Early cases
Apicius, Delaware re culinaria, an earlier number of recipes.

The earliest identified written recipes date to 1730 BC and were noted on cuneiform capsules found in Mesopotamia.

Other early published recipes date from approximately 1600 BC and come from an Akkadian pill from southern Babylonia. There’s also operates in ancient Egyptian hieroglyphs depicting the planning of food.

Several old Greek recipes are known. Mithaecus’s cook book was an earlier one, but most of it’s been missing; Athenaeus estimates one small recipe in his Deipnosophistae. Athenaeus says many other cookbooks, all of them lost.

Roman recipes are known beginning in the next century BCE with Cato the Elder’s P Agri Cultura. Many authors of this time described eastern Mediterranean cooking in Greek and in Latin. Some Punic recipes are identified in Greek and Latin translation.

The big number of recipes Delaware re coquinaria, conventionally entitled Apicius, appeared in the 4th or 5th century and is the sole complete surviving cookbook from the classical world. It provides the classes served in a meal as Gustatio (appetizer), Primae Mensae (main course) and Secundae Mensae (dessert). Each menu starts with the Latin command “Take…,” “Recipe….”

Arabic recipes are documented beginning in the 10th century; see al-Warraq and al-Baghdadi.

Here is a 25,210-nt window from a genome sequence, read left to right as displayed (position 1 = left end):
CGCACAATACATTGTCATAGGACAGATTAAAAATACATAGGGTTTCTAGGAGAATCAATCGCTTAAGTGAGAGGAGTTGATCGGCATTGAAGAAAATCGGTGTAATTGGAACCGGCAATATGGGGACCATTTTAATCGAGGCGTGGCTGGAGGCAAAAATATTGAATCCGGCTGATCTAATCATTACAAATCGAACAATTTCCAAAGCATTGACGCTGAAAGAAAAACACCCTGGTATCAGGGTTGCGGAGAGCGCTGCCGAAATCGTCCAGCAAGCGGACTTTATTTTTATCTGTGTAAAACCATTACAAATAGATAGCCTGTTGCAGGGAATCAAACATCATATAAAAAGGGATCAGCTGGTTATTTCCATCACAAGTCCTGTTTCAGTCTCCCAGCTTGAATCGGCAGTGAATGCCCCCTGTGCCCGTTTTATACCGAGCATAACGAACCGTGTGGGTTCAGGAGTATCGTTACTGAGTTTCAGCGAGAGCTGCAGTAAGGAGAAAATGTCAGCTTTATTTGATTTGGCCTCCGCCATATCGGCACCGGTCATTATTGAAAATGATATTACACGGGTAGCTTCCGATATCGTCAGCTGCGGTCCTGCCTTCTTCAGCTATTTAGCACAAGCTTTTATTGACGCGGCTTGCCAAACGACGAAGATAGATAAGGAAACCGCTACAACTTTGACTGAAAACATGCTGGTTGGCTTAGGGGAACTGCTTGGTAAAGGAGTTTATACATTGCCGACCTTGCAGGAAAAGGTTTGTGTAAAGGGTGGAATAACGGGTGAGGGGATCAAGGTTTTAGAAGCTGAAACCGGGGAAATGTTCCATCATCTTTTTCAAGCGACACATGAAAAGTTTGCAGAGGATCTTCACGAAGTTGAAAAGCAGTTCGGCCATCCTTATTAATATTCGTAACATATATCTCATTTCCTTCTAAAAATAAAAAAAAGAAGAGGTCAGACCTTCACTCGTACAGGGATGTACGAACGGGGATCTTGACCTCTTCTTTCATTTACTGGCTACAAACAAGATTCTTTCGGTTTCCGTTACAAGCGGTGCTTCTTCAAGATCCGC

The initial recipe in Persian days from the 14th century. Several recipes have lasted from the full time of Safavids, including Karnameh (1521) by Mohammad Ali Bavarchi, including the preparing instruction of more than 130 different recipes and pastries, and Madat-ol-Hayat (1597) by Nurollah Ashpaz. Menu publications from the Qajar era are numerous, probably the most notable being Khorak-ha-ye Irani by king Nader Mirza.

King Richard II of Britain commissioned a formula book named Forme of Cury in 1390, and around once, another book was published titled Curye on Inglish, “cury” indicating cooking. Equally books provide the feeling of how food for the noble courses was organized and offered in Britain at that time. The magnificent style of the aristocracy in the Early Modern Period brought with it the begin of exactly what do be called the present day menu book. By the 15th century, numerous manuscripts were showing detailing the recipes of the day. Many of these manuscripts give great information and record the re-discovery of numerous herbs and herbs including coriander, parsley, basil and peppermint, several of which have been brought back from the Crusades.